For a uniquely focused discussion on making these types of loans in light of the CFPB’s new mortgage regulations, join attorneys John ReVeal and Barry Hester for the latest installment of Bryan Cave’s webinar partnership with compliance training leader BAI Learning & Development. This free presentation will be held on Wednesday, May 8, from 3-4 pm Eastern. More information and registration are available here. Participants should walk away with a solid roadmap for managing existing portfolio balloons and ARMs now and for originating these types of mortgages once the CFPB’s rules take effect in 2014.
In April, the U.S. Treasury completed its sixteenth round of individual auctions of TARP CPP securities. By my calculations, Treasury has now completed auctions of its investments in 126 financial institutions, with auction sales totaling approximately $2.4 billion at an aggregate discount of approximately 15%.
The 126 institutions originally represented $2.75 billion in investments in U.S. depository institutions, ranging from investments as small as $430,000 to as large as $267 million. When you combine the dividends that have been paid to the U.S. Treasury by these institutions, the Treasury has received a gross profit of approximately $110 million. The fact that Treasury has recovered, in the aggregate, a profit on these investments is fairly remarkable, considering that 27 of the auctioned institutions had each missed four or more quarterly dividend payments.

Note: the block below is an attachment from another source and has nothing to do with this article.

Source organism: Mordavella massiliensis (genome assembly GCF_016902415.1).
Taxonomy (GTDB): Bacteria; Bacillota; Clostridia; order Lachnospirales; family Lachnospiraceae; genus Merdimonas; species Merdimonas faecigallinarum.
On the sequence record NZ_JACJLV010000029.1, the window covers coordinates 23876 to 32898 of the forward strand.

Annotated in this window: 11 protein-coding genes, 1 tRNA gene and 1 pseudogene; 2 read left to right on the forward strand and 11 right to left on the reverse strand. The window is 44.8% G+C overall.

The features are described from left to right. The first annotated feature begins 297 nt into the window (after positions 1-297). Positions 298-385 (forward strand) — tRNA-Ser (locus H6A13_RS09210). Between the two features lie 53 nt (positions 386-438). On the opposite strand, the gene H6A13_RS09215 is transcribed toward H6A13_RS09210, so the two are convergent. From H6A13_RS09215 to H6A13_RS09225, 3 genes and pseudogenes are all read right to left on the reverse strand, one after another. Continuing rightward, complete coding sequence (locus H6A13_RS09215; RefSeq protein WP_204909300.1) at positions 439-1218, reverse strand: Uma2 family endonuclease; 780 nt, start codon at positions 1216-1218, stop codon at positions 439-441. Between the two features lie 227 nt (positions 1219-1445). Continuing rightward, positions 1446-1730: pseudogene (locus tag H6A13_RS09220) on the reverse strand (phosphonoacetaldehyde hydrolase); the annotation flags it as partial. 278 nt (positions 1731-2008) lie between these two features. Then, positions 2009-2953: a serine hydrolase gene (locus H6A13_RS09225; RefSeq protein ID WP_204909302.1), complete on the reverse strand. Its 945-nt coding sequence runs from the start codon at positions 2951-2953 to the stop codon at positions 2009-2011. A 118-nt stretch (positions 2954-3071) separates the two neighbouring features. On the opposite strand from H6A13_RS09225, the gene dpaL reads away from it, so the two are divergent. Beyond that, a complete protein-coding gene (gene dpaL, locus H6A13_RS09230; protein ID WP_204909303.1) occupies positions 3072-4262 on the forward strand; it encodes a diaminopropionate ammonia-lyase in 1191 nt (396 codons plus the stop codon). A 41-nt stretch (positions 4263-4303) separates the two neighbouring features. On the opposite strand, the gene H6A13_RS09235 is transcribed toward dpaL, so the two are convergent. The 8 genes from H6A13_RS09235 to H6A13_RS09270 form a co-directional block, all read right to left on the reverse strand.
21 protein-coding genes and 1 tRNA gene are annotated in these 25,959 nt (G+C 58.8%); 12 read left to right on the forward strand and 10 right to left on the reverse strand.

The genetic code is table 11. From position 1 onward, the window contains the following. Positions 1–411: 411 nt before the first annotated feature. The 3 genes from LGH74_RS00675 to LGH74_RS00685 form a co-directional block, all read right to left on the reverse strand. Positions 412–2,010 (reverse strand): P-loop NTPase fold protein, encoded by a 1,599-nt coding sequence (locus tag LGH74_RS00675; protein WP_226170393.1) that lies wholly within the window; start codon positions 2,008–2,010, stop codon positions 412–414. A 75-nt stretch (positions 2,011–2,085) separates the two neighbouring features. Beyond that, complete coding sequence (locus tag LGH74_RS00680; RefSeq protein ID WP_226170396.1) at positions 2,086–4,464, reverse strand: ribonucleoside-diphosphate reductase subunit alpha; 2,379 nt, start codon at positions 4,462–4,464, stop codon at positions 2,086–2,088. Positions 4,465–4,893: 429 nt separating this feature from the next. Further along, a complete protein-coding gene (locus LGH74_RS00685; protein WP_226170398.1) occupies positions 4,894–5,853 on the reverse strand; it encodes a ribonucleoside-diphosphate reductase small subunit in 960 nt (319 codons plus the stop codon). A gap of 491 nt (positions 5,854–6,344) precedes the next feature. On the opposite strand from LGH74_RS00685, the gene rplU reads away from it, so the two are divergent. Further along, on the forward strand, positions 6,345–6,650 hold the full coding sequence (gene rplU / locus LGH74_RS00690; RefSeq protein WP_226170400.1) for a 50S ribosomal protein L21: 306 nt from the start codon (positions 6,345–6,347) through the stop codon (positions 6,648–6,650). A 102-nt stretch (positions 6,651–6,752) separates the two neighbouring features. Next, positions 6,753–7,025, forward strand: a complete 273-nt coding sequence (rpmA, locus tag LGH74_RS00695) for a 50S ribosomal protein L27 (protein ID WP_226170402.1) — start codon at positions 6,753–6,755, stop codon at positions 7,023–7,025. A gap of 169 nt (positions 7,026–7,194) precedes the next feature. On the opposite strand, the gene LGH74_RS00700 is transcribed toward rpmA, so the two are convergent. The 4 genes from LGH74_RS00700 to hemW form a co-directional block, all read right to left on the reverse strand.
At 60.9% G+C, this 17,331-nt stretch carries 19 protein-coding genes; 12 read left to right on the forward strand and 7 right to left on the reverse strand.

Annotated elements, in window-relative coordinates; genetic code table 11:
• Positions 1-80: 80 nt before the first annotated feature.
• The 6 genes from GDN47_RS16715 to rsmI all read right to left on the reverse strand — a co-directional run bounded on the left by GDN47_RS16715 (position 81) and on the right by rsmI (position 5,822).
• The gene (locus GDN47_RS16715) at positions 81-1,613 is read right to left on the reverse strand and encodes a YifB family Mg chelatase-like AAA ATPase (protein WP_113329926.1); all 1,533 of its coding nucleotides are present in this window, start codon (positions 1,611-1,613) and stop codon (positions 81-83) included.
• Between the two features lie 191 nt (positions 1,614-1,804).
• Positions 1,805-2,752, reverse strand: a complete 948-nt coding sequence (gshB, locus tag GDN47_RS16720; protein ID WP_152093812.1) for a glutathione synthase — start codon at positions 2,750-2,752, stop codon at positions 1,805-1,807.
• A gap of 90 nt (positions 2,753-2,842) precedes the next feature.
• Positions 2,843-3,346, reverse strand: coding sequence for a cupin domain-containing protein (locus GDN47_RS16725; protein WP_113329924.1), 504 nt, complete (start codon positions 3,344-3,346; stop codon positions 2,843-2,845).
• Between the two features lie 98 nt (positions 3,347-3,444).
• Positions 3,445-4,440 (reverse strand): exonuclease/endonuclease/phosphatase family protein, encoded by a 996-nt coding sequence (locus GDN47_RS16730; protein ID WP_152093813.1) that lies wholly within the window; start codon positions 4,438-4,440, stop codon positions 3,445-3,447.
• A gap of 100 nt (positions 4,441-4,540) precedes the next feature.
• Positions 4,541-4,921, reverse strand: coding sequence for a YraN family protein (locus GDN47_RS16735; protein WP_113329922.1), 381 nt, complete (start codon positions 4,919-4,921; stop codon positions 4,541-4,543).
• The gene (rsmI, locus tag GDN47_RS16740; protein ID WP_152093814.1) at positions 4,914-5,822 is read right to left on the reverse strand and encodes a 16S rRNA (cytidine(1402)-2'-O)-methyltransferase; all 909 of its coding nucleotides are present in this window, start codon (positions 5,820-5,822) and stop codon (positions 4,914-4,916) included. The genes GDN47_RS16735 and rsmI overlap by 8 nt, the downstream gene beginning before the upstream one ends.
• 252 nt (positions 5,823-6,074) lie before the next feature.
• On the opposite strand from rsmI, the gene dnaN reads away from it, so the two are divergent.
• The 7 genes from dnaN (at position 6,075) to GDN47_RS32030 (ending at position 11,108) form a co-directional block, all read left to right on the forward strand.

As shown in the chart below (click on the chart for a larger version), the volatility of the discounts has increased significantly in the later auction rounds.
One item to keep in mind when looking at auctions results is the amount, if any, of outstanding unpaid dividends or interest. While the intitial TARP CPP auctions included institutions that were current in their payment of dividends/interest (and purchasers were obligated to pay Treasury 100% of any accrued but unpaid dividends/interest at the time of purchase), subsequent auctions have included 27 institutions in which the institution has missed at least four quarterly dividend or interest payments. In these instances, Treasury has not required the purchaser to pay to Treasury any amount for these unpaid dividends and interest payments, and purchasers will be entitled to retain any payments subsequently made. Accordingly, in measuring the discount on these auctions, it is important to factor the unpaid dividends into the equation, either by adding the unpaid dividends/interest to the denominator (reflecting additional amounts owed to the holder) or subtracting the unpaid dividends from the numerator (assuming repayment in full of any unpaid dividends/interest). Although Treasury has frequently insisted on 100% payment of unpaid dividends in the restructuring context, we believe adding the amount of unpaid dividends to the numerator more appropriately measures the potential returns to purchasers.